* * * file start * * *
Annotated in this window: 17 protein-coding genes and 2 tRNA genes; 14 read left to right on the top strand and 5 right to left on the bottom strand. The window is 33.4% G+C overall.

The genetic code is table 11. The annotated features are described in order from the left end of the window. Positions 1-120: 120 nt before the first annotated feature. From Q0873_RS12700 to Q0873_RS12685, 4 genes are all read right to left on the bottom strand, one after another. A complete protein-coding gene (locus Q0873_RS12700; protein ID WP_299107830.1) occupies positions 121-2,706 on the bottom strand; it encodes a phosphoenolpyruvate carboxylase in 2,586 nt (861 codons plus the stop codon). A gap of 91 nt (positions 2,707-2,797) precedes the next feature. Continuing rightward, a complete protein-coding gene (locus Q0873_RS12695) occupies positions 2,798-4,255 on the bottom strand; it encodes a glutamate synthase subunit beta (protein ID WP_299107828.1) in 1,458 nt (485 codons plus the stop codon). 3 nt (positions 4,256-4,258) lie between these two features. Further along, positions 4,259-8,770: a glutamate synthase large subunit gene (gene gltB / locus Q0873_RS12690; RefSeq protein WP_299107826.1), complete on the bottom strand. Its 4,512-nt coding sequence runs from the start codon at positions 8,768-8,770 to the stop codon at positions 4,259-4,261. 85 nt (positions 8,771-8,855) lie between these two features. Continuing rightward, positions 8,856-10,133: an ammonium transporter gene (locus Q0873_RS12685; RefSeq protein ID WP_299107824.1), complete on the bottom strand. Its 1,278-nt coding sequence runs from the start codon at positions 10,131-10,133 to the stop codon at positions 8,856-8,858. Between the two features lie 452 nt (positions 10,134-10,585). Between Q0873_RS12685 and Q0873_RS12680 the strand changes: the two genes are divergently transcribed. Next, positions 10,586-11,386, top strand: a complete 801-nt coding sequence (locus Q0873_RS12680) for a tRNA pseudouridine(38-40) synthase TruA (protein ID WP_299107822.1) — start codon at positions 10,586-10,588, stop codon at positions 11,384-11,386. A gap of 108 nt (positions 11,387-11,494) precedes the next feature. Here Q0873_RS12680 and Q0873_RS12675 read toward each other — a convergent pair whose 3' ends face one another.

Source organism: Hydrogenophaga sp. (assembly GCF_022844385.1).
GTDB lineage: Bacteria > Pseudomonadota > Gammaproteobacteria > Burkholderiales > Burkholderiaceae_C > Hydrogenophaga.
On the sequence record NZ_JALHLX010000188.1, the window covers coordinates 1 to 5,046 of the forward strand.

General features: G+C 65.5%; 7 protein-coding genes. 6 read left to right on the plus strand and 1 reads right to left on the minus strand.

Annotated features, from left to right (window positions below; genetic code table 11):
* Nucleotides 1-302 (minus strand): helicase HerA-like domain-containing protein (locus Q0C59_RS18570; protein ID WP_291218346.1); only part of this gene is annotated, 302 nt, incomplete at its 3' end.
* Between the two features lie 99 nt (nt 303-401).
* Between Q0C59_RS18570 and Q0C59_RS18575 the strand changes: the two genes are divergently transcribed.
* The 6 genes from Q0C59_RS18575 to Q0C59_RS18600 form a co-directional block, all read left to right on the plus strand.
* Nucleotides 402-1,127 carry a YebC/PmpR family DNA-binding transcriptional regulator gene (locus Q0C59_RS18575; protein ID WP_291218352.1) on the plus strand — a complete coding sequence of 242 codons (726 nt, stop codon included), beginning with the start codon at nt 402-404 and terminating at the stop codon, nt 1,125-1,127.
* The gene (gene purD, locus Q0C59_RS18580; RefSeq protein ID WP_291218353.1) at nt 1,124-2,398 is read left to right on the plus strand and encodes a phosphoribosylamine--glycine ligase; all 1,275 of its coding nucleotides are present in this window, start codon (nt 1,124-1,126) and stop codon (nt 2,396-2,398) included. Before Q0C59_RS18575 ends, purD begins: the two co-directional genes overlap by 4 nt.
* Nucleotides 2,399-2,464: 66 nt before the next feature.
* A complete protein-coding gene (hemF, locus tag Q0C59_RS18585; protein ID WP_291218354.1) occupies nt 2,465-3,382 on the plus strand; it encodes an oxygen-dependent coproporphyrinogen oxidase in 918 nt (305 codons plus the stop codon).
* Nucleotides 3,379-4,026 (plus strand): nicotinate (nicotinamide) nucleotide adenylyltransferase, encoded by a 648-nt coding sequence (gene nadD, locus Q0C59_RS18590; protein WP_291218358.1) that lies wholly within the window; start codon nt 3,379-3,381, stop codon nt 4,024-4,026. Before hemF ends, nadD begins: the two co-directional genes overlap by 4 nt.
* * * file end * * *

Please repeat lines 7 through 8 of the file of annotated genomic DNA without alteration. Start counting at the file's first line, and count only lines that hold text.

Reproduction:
Annotated features, from left to right (window positions below; genetic code table 11):
* Nucleotides 1-302 (minus strand): helicase HerA-like domain-containing protein (locus Q0C59_RS18570; protein ID WP_291218346.1); only part of this gene is annotated, 302 nt, incomplete at its 3' end.